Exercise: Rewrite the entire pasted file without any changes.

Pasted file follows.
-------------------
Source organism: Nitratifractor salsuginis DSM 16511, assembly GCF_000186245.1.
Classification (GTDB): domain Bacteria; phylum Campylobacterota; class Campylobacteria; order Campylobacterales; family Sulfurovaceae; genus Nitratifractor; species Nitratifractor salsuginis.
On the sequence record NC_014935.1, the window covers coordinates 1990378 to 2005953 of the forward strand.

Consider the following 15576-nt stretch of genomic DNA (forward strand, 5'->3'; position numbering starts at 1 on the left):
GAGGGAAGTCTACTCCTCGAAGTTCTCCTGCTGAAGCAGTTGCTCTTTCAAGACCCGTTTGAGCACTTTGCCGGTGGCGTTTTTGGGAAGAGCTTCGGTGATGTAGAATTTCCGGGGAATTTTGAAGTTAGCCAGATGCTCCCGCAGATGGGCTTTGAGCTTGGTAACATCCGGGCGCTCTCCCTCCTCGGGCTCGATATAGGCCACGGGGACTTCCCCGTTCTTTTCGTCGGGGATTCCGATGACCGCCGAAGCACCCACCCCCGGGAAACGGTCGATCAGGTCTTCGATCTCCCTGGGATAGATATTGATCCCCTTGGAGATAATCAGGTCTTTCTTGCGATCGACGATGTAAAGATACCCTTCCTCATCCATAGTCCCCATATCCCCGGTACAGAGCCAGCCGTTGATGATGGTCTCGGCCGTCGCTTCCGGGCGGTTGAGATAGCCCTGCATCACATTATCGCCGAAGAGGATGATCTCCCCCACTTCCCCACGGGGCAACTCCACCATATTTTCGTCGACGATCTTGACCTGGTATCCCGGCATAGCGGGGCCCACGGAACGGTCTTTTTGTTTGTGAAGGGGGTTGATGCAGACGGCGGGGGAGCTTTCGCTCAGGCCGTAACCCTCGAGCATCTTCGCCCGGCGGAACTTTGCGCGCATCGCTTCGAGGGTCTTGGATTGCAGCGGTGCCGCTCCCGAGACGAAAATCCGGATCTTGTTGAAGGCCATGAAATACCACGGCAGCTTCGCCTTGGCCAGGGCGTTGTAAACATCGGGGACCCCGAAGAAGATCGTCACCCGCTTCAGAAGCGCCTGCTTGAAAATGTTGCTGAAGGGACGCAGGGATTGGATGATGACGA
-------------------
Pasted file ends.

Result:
Source organism: Nitratifractor salsuginis DSM 16511, assembly GCF_000186245.1.
Classification (GTDB): domain Bacteria; phylum Campylobacterota; class Campylobacteria; order Campylobacterales; family Sulfurovaceae; genus Nitratifractor; species Nitratifractor salsuginis.
On the sequence record NC_014935.1, the window covers coordinates 1990378 to 2005953 of the forward strand.

Consider the following 15576-nt stretch of genomic DNA (forward strand, 5'->3'; position numbering starts at 1 on the left):
GAGGGAAGTCTACTCCTCGAAGTTCTCCTGCTGAAGCAGTTGCTCTTTCAAGACCCGTTTGAGCACTTTGCCGGTGGCGTTTTTGGGAAGAGCTTCGGTGATGTAGAATTTCCGGGGAATTTTGAAGTTAGCCAGATGCTCCCGCAGATGGGCTTTGAGCTTGGTAACATCCGGGCGCTCTCCCTCCTCGGGCTCGATATAGGCCACGGGGACTTCCCCGTTCTTTTCGTCGGGGATTCCGATGACCGCCGAAGCACCCACCCCCGGGAAACGGTCGATCAGGTCTTCGATCTCCCTGGGATAGATATTGATCCCCTTGGAGATAATCAGGTCTTTCTTGCGATCGACGATGTAAAGATACCCTTCCTCATCCATAGTCCCCATATCCCCGGTACAGAGCCAGCCGTTGATGATGGTCTCGGCCGTCGCTTCCGGGCGGTTGAGATAGCCCTGCATCACATTATCGCCGAAGAGGATGATCTCCCCCACTTCCCCACGGGGCAACTCCACCATATTTTCGTCGACGATCTTGACCTGGTATCCCGGCATAGCGGGGCCCACGGAACGGTCTTTTTGTTTGTGAAGGGGGTTGATGCAGACGGCGGGGGAGCTTTCGCTCAGGCCGTAACCCTCGAGCATCTTCGCCCGGCGGAACTTTGCGCGCATCGCTTCGAGGGTCTTGGATTGCAGCGGTGCCGCTCCCGAGACGAAAATCCGGATCTTGTTGAAGGCCATGAAATACCACGGCAGCTTCGCCTTGGCCAGGGCGTTGTAAACATCGGGGACCCCGAAGAAGATCGTCACCCGCTTCAGAAGCGCCTGCTTGAAAATGTTGCTGAAGGGACGCAGGGATTGGATGATGACGA